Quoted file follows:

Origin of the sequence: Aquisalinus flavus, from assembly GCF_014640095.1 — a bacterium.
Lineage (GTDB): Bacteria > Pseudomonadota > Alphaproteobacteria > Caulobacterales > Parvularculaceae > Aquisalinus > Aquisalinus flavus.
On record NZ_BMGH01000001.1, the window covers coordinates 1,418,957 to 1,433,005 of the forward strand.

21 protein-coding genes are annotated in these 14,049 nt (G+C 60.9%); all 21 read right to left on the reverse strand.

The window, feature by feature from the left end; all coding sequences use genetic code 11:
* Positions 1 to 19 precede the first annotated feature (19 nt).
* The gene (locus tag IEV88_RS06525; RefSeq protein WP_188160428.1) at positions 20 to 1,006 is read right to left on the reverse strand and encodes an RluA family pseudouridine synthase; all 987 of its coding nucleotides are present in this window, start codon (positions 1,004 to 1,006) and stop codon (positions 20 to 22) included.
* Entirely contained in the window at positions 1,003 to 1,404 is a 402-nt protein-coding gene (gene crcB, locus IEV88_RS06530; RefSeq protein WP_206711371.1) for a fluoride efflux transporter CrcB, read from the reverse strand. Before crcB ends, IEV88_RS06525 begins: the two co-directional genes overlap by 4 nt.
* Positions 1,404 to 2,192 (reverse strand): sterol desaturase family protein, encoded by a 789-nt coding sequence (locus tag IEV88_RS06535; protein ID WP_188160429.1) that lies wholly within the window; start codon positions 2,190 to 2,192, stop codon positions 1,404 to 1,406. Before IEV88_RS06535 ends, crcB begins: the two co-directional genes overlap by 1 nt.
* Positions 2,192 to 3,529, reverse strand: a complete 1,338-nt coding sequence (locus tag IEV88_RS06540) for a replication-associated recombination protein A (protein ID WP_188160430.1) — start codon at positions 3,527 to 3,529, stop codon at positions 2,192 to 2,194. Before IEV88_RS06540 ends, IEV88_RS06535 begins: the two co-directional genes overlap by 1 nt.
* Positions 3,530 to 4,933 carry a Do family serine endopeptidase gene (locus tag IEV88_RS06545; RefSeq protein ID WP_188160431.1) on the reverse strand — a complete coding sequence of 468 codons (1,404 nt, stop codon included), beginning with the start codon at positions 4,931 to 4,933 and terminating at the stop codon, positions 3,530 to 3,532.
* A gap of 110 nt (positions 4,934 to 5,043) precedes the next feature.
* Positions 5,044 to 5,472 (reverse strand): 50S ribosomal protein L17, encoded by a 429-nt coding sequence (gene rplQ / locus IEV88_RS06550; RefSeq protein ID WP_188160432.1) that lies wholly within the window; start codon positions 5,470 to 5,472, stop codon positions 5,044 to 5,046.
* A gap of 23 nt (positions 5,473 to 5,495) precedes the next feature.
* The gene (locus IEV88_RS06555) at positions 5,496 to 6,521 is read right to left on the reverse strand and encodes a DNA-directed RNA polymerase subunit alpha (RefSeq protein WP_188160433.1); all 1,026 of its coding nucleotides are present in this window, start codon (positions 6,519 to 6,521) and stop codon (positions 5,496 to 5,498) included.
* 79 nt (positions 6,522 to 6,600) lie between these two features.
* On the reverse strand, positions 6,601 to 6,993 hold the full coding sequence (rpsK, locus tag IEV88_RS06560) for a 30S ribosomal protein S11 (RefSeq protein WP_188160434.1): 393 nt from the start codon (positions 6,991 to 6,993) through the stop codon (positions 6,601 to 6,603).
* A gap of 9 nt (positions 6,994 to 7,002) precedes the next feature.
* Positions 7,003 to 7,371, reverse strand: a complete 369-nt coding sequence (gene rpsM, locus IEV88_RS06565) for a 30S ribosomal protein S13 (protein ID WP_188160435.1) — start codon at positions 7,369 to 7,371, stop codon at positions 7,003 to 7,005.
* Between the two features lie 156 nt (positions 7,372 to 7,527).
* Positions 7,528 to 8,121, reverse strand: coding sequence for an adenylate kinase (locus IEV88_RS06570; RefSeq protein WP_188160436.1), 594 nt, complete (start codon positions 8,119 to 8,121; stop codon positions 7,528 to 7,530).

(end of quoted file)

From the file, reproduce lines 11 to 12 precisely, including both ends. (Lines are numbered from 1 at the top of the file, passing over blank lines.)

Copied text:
* Positions 3,530 to 4,933 carry a Do family serine endopeptidase gene (locus tag IEV88_RS06545; RefSeq protein ID WP_188160431.1) on the reverse strand — a complete coding sequence of 468 codons (1,404 nt, stop codon included), beginning with the start codon at positions 4,931 to 4,933 and terminating at the stop codon, positions 3,530 to 3,532.
* A gap of 110 nt (positions 4,934 to 5,043) precedes the next feature.